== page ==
*Note: I’ve edited this to include transcripts of the images. Due to formatting issues, I’ve had to include them at the bottom of the article. I’m still learning how to include image descriptions, and want to do better with this in the future.*
This week, one of the trending, or popular, hashtags on Twitter was #HowToPissOffDisabledPeople.
Disabled people (which includes people with chronic disease) were listing phrases that abled people said, or things that they did, that annoyed them.
These are things that I’m sure many abled people say, without thinking. Or even, sometimes, thinking that they are being kind, or sympathetic.
The problem with this is, these comments aren’t kind. They betray a sense of privilege, and end showing us that you think we are different, and not in a good way.
If you are disabled, you will be used to hearing advice that is meant to be “helpful.” “Helpful” comments and “advice” that is given doesn’t actually make us grateful, but annoyed. Sorry to tell you. I wrote about why chronic disease patients might not take other people’s advice before.
Unless you are a doctor, specialising in our disease, knowing our medical history, you are not qualified to give any sort of advice. Quite frankly. In fact, your advice can be dangerous. I’ve had all sorts of people tell me to do things, that if I didn’t know better, I might have seriously harmed myself. That’s why there are so many disabled people who get upset when being told that yoga will cure their incurable disease, for example.
The hashtag also revealed how incredibly common it is for disabled people to be second class citizens. How we are treated like children, our accessibility needs ignored, and for abled people to literally push us around without our consent. As if that were acceptable.
I’ve had my walker touched, and moved, by someone without my consent, and it made me livid. Mobility devices are like an extension of ourselves, especially a wheelchair! Why would it be appropriate to move them, and move a person, without asking first?
If you are an abled person, and have read through these tweets, or gone to Twitter to look at the hashtag, and have recognised yourself in any of them, then take a moment.
Reflect, and think about what you could say instead of that. If you aren’t sure, or still don’t understand why that comment is offensive, please do reach out. I promise if you come to me in kindness, I will respond in same.
Otherwise, please, look at these tweets and learn from them. Us disabled folk have enough to deal with, and it’d be nice if some of this nonsense stopped.
If you are disabled, and have nodded your head along reading these tweets, then just know you aren’t alone. ♥️
Image Descriptions of Tweets
Image 1: Jasper, disabled badge, rainbow, turtle, @JaspWilliams. 20 Mar”
it’s great how positive you are despite…. your situation”
6 replies, 103 retweets, 317 favourites
Image 2: Lawrence Carter-Long @LCarterLong. 21 Mar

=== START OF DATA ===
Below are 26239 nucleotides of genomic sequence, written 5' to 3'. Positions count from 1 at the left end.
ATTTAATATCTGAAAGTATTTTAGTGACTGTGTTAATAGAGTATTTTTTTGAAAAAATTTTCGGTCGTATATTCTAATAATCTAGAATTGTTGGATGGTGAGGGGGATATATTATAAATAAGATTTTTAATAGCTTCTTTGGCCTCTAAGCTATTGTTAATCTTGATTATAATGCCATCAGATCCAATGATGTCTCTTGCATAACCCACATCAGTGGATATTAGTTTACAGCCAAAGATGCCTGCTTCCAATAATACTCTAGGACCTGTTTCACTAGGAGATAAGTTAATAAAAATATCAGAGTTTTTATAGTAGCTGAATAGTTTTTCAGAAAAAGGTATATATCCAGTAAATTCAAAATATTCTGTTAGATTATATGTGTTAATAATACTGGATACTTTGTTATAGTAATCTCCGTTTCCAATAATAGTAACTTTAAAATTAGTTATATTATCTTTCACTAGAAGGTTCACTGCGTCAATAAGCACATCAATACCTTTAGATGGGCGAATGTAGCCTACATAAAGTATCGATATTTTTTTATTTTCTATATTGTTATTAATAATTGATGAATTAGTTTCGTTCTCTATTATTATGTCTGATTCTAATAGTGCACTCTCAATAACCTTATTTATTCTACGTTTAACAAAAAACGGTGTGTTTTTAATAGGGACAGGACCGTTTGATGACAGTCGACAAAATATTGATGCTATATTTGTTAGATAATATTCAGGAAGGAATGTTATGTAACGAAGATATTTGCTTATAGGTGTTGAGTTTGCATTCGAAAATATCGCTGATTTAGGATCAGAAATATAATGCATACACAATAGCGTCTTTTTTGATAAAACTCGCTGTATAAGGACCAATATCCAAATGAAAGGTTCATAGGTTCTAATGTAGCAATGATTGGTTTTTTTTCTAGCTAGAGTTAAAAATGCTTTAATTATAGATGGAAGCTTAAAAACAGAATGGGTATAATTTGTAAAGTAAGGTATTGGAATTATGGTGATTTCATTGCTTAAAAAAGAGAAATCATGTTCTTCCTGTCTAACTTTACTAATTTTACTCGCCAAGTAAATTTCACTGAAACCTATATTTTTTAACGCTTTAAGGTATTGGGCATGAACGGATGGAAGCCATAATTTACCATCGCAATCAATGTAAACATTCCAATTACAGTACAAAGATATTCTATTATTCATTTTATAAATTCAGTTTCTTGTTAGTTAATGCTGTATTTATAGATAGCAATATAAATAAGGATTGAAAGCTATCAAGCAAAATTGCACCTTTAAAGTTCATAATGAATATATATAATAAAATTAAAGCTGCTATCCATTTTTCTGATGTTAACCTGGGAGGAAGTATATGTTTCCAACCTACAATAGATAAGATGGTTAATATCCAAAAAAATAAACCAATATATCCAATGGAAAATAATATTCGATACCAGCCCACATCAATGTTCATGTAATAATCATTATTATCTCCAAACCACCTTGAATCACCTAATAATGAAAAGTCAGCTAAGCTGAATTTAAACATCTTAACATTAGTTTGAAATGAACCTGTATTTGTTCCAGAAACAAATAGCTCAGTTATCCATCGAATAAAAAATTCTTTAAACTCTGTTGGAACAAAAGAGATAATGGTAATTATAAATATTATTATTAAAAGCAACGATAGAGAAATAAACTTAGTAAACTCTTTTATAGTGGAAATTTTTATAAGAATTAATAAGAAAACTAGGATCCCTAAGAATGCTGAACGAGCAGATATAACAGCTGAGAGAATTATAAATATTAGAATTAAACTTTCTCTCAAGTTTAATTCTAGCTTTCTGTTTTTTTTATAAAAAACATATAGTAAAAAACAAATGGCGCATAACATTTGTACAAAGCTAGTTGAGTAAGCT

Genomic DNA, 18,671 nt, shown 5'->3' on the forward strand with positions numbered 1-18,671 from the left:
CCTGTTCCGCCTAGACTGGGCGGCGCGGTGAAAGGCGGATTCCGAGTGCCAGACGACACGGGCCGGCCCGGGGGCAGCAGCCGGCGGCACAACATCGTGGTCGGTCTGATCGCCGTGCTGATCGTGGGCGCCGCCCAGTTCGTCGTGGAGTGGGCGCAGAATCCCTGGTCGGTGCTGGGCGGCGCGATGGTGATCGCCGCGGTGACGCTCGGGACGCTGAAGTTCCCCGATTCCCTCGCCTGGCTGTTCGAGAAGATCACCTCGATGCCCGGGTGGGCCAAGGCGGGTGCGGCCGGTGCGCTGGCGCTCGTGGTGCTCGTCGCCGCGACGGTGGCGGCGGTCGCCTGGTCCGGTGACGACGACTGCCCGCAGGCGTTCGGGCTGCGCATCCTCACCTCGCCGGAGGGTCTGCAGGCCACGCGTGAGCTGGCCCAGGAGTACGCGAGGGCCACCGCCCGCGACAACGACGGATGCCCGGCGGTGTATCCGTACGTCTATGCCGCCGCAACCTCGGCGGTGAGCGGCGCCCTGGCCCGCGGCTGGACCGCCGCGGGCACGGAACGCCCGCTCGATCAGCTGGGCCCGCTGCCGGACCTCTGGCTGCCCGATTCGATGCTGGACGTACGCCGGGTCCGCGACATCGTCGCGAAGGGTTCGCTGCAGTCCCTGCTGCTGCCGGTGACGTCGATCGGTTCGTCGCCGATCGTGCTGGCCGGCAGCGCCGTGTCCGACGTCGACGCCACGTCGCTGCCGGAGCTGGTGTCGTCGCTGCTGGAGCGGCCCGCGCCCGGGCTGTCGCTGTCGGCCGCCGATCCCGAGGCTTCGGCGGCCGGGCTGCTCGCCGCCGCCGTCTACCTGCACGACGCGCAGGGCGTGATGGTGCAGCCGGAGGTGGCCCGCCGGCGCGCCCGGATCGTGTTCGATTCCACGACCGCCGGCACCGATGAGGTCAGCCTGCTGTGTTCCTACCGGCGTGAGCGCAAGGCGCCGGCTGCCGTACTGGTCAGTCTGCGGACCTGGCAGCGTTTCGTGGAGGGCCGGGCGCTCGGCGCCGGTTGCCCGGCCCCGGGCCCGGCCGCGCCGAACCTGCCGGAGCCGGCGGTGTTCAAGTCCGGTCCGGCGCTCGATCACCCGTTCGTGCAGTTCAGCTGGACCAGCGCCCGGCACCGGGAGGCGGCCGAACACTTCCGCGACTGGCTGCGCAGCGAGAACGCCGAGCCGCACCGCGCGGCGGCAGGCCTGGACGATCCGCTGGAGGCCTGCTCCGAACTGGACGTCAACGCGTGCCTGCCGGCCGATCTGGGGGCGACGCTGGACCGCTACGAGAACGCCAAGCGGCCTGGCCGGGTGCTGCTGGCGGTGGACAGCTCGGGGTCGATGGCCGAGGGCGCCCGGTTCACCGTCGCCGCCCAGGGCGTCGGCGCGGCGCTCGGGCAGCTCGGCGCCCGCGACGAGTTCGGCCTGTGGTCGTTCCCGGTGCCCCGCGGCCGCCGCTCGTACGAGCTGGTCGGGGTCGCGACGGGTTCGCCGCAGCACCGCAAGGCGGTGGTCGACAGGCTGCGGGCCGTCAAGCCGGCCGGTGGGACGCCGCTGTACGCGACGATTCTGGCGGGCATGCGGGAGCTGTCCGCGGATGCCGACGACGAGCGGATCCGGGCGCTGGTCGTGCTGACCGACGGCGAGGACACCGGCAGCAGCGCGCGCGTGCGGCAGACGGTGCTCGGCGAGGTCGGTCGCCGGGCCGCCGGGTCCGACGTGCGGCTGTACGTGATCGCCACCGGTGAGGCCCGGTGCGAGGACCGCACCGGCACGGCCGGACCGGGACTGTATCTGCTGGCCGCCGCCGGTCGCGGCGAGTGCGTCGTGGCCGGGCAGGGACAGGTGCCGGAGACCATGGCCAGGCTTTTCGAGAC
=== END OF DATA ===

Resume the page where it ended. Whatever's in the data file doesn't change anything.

“You don’t seem disabled to me,” said as a compliment. I always wonder, “What the hell makes a person seem #disabled?” and “Holy crap! What other important (and fairly obvious details) have you been missing?”
5 replies, 52 retweets, 180 favourites
Rabbi Ruti Regan, rainbow, female symbol, USA flag, @RutiRegan. 20 Mar
“That elevator /parking is only for disabled people. You’re not in a wheelchair.”
10 replies, 144 retweets, 536 favourites
Dalia, flower, @china_dollss. 20 Mar
Have you tried being vegan? Eating healthy? Cutting out junk food? Drinking water?
18 replies, 142 retweets, 511 favourites
Lily Boulle @lillianeboulle. 20 Mar
Asking ‘what happened to you’ and gesturing at their mobility aid when you only met them 5 minutes ago
17 replies, 147 retweets, 390 favourites
Spoonie Warrior @spwarriortweets. 19 Mar
The only disability is a bad attitude.
14 replies, 234 retweets, 624 favourites
Robin Wilson-Beattie @sexAbled. 19 Mar
Complete strangers in public:
“Can I pray for/with you to receive a healing?”
12 replies, 89 retweets, 285 favourites
Image 3: Max Johnson @DuckDuckBieber. 21 Mar
“Vaccines cause autism”
“Car sears cause autism”
“Having too much money causes autism”
“Have you tried a gluten and caesin free diet?”
*blares loud sounds at me knowing that I am very sensitive to loud soubds*
1 reply, 11 retweets, 52 favourites
Image 4: Frey Prevett @Frezzles98. 21 Mar
Pushing my wheelchair without asking and continuing to after I ask to PLEASE STOP
4 replies, 16 retweets, 62 favourites
Image 5: anna leigh, fox, penguin, @amaiandtea. 22 Mar
“don’t talk about your disability on social media, you know employers can see that, right?”
3 replies, 10 retweets, 35 favourites
J. Rosenbaum @minxdragon. 21 Mar
“Are you better yet?”
“Are you improving? You are up and moving today”
I have good day, I have bad day, It’s permanent, it’s degenerative. Get over it.
1 reply, 9 retweets, 27 favourites
Sara Z. @RebbeSMZ. 20 Mar
You don’t really NEED medication. Have you tried… #HowToPissOffDisabledPeople
3 replies, 15 retweets, 52 favourites
Image 6: carver @gayfortolkien. 21 Mar
“Aww honey you’re too young for that pain, just wait till you’re my age”
4 replies, 40 retweets, 92 favourites
Image 7: Sarah Blahoveh @Sblahov. 21 Mar
“At least its not cancer.” All. The. Damn. Time.
25 retweets, 55 favourites